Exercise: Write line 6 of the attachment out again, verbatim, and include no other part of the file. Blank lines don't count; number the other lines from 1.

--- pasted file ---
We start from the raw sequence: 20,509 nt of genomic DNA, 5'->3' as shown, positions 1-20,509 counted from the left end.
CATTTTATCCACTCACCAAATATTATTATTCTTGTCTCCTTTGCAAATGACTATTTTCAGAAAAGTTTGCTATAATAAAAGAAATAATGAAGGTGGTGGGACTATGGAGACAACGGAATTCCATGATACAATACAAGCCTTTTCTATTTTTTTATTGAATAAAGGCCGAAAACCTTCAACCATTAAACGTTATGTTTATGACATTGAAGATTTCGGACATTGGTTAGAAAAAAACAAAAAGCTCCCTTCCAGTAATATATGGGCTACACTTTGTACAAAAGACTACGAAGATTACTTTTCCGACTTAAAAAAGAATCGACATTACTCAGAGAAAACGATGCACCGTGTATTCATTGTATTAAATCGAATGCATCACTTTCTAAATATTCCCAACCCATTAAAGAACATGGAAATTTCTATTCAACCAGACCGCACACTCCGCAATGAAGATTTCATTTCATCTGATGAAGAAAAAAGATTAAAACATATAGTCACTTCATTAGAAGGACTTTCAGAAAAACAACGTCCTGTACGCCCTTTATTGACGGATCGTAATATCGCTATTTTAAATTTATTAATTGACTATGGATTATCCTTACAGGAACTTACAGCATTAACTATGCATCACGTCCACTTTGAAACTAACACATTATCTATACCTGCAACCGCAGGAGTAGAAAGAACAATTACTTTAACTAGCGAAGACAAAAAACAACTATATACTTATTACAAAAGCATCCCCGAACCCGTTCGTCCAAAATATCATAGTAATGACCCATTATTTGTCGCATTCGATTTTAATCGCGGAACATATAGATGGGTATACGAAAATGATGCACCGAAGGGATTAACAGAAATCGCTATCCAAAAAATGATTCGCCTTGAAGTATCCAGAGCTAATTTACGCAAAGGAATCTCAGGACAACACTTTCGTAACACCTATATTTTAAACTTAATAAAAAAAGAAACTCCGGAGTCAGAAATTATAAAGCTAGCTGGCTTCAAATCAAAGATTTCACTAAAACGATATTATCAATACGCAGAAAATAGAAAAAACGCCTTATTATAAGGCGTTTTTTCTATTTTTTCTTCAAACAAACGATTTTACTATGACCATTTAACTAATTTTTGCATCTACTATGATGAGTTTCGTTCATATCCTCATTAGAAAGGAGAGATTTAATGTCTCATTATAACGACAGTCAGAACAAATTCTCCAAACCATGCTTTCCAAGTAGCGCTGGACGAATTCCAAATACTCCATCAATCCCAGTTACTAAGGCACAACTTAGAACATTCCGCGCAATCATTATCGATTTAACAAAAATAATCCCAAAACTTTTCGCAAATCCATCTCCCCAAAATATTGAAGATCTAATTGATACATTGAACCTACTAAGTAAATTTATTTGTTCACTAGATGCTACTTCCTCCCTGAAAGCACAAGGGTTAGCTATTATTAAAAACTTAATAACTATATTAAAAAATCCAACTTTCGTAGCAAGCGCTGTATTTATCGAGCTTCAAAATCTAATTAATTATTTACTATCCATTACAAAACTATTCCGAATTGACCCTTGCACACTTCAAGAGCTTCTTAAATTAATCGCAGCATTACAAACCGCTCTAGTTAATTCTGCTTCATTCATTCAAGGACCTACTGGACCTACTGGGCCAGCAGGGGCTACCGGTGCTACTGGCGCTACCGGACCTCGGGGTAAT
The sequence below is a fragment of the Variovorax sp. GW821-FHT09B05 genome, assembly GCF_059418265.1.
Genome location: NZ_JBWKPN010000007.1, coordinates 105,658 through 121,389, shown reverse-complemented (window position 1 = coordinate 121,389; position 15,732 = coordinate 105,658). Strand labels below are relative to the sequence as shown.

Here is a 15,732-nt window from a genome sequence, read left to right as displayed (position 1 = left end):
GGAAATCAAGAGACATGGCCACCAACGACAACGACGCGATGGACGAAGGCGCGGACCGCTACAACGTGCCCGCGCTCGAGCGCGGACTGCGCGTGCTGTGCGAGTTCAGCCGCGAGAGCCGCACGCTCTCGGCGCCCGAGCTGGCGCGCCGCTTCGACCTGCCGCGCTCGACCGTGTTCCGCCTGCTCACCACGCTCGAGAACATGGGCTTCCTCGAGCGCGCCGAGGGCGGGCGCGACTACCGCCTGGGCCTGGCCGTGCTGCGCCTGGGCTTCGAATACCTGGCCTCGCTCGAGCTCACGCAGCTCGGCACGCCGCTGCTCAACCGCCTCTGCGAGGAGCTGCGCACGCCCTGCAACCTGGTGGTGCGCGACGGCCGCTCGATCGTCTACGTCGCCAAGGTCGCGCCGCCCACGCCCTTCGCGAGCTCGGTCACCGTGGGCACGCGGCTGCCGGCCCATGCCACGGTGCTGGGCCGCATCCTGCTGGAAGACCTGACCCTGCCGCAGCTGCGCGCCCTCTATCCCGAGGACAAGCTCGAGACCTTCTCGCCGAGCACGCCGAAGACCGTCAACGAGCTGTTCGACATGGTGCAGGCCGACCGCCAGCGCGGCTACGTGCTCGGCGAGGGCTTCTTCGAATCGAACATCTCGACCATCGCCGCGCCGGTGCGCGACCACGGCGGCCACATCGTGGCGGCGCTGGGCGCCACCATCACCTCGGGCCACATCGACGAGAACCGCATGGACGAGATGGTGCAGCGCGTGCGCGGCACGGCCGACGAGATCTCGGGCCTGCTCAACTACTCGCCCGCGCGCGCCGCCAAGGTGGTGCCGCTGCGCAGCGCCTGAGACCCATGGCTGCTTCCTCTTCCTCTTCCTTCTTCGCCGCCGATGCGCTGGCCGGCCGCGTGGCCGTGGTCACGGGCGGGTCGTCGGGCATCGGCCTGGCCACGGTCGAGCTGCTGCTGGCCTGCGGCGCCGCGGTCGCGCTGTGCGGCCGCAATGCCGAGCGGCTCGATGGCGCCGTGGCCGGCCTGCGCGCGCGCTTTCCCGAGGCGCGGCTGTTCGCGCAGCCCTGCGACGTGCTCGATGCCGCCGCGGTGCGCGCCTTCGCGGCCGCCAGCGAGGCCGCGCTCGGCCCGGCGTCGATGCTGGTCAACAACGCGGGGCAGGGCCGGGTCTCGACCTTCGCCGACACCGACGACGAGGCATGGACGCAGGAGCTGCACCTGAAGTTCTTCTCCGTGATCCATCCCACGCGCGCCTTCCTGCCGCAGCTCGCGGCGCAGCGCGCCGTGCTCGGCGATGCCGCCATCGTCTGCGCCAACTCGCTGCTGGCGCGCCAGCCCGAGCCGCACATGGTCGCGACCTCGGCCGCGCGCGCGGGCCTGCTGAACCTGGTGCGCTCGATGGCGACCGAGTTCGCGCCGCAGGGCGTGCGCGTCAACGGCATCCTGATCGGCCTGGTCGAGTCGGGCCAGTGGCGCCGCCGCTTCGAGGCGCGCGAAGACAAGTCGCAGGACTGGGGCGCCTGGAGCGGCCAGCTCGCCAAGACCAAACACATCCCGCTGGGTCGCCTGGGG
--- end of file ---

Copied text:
GGAAATCAAGAGACATGGCCACCAACGACAACGACGCGATGGACGAAGGCGCGGACCGCTACAACGTGCCCGCGCTCGAGCGCGGACTGCGCGTGCTGTGCGAGTTCAGCCGCGAGAGCCGCACGCTCTCGGCGCCCGAGCTGGCGCGCCGCTTCGACCTGCCGCGCTCGACCGTGTTCCGCCTGCTCACCACGCTCGAGAACATGGGCTTCCTCGAGCGCGCCGAGGGCGGGCGCGACTACCGCCTGGGCCTGGCCGTGCTGCGCCTGGGCTTCGAATACCTGGCCTCGCTCGAGCTCACGCAGCTCGGCACGCCGCTGCTCAACCGCCTCTGCGAGGAGCTGCGCACGCCCTGCAACCTGGTGGTGCGCGACGGCCGCTCGATCGTCTACGTCGCCAAGGTCGCGCCGCCCACGCCCTTCGCGAGCTCGGTCACCGTGGGCACGCGGCTGCCGGCCCATGCCACGGTGCTGGGCCGCATCCTGCTGGAAGACCTGACCCTGCCGCAGCTGCGCGCCCTCTATCCCGAGGACAAGCTCGAGACCTTCTCGCCGAGCACGCCGAAGACCGTCAACGAGCTGTTCGACATGGTGCAGGCCGACCGCCAGCGCGGCTACGTGCTCGGCGAGGGCTTCTTCGAATCGAACATCTCGACCATCGCCGCGCCGGTGCGCGACCACGGCGGCCACATCGTGGCGGCGCTGGGCGCCACCATCACCTCGGGCCACATCGACGAGAACCGCATGGACGAGATGGTGCAGCGCGTGCGCGGCACGGCCGACGAGATCTCGGGCCTGCTCAACTACTCGCCCGCGCGCGCCGCCAAGGTGGTGCCGCTGCGCAGCGCCTGAGACCCATGGCTGCTTCCTCTTCCTCTTCCTTCTTCGCCGCCGATGCGCTGGCCGGCCGCGTGGCCGTGGTCACGGGCGGGTCGTCGGGCATCGGCCTGGCCACGGTCGAGCTGCTGCTGGCCTGCGGCGCCGCGGTCGCGCTGTGCGGCCGCAATGCCGAGCGGCTCGATGGCGCCGTGGCCGGCCTGCGCGCGCGCTTTCCCGAGGCGCGGCTGTTCGCGCAGCCCTGCGACGTGCTCGATGCCGCCGCGGTGCGCGCCTTCGCGGCCGCCAGCGAGGCCGCGCTCGGCCCGGCGTCGATGCTGGTCAACAACGCGGGGCAGGGCCGGGTCTCGACCTTCGCCGACACCGACGACGAGGCATGGACGCAGGAGCTGCACCTGAAGTTCTTCTCCGTGATCCATCCCACGCGCGCCTTCCTGCCGCAGCTCGCGGCGCAGCGCGCCGTGCTCGGCGATGCCGCCATCGTCTGCGCCAACTCGCTGCTGGCGCGCCAGCCCGAGCCGCACATGGTCGCGACCTCGGCCGCGCGCGCGGGCCTGCTGAACCTGGTGCGCTCGATGGCGACCGAGTTCGCGCCGCAGGGCGTGCGCGTCAACGGCATCCTGATCGGCCTGGTCGAGTCGGGCCAGTGGCGCCGCCGCTTCGAGGCGCGCGAAGACAAGTCGCAGGACTGGGGCGCCTGGAGCGGCCAGCTCGCCAAGACCAAACACATCCCGCTGGGTCGCCTGGGG